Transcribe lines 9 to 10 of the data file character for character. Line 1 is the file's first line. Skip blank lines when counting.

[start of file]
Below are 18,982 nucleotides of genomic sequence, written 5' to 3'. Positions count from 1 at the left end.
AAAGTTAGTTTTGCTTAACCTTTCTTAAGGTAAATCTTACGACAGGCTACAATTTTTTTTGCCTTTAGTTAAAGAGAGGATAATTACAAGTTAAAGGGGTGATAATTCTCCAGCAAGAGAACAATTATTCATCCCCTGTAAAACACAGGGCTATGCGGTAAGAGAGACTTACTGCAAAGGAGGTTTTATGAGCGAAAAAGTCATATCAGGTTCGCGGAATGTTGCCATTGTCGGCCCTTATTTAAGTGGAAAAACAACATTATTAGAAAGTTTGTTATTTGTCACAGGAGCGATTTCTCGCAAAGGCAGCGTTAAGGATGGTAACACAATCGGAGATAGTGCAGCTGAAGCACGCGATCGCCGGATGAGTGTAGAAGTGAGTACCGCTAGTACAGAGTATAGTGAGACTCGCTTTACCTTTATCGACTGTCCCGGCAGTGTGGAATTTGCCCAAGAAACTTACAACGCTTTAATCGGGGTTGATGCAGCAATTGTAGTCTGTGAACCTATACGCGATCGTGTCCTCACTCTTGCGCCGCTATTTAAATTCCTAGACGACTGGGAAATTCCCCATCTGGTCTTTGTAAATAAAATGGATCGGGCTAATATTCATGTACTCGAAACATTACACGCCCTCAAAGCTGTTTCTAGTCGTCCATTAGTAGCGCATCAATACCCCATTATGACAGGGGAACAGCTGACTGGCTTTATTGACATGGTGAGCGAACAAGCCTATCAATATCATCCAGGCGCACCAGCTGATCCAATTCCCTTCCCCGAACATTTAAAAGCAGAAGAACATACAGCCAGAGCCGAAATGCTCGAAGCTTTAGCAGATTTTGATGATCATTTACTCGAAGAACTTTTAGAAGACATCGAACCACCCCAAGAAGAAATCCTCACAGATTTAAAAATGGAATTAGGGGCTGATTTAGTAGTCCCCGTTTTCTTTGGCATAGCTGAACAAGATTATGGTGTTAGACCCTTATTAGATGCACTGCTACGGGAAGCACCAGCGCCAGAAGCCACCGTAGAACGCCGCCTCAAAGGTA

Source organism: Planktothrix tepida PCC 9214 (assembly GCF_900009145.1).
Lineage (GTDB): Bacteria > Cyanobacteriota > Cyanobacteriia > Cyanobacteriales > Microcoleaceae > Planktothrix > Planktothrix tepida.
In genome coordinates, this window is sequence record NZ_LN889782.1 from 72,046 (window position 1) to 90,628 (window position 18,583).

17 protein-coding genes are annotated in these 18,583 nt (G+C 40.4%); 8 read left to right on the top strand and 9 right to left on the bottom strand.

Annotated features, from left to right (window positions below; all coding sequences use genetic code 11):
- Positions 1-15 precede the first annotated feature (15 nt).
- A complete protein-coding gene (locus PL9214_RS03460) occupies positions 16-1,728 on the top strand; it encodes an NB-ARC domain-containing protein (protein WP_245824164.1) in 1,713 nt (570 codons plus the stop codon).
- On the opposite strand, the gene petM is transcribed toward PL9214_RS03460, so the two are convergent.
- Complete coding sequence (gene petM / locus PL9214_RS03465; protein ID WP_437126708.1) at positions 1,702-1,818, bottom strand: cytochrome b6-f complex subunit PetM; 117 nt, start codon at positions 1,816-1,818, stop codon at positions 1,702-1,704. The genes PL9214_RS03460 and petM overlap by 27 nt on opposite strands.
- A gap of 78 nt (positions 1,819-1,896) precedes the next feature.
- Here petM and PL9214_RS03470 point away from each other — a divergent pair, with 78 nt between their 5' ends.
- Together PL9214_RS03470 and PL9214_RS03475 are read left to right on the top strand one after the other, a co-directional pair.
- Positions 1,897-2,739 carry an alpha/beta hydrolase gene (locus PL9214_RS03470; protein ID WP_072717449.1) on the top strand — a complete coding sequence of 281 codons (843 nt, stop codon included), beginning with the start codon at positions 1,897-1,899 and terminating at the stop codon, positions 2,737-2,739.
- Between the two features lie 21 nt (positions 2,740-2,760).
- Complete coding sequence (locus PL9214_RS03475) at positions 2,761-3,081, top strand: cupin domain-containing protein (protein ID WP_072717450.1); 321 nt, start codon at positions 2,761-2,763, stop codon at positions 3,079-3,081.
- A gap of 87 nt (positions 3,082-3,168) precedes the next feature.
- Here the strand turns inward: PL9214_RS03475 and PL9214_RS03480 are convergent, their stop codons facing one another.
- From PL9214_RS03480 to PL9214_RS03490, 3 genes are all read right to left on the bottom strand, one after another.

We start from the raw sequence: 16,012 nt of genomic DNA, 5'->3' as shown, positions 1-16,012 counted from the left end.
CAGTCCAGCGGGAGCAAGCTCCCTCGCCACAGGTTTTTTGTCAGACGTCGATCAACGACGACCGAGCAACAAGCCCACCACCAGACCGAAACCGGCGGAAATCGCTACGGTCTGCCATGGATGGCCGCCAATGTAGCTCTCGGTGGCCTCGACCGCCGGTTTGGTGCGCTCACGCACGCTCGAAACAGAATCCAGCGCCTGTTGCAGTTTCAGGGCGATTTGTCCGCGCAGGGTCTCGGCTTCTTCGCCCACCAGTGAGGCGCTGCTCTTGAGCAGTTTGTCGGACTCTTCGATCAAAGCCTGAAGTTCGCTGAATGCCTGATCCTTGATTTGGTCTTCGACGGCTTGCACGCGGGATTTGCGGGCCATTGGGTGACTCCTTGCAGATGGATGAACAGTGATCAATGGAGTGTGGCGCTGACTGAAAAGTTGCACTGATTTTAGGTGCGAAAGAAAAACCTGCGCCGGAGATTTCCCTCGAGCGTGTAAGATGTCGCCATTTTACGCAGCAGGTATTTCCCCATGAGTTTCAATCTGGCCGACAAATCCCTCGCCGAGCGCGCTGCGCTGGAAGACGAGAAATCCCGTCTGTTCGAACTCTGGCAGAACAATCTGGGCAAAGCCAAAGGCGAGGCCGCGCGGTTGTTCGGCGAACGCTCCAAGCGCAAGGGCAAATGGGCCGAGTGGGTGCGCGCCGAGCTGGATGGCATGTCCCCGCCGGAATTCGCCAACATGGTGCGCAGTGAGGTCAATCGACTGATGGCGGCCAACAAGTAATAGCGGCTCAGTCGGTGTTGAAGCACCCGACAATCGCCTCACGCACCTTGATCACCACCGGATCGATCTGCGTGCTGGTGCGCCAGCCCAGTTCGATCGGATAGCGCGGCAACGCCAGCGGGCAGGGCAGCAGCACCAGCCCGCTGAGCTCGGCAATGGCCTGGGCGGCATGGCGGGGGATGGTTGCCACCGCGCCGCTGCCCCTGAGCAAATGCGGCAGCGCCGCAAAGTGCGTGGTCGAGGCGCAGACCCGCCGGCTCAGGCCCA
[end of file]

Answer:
- A complete protein-coding gene (locus PL9214_RS03460) occupies positions 16-1,728 on the top strand; it encodes an NB-ARC domain-containing protein (protein WP_245824164.1) in 1,713 nt (570 codons plus the stop codon).
- On the opposite strand, the gene petM is transcribed toward PL9214_RS03460, so the two are convergent.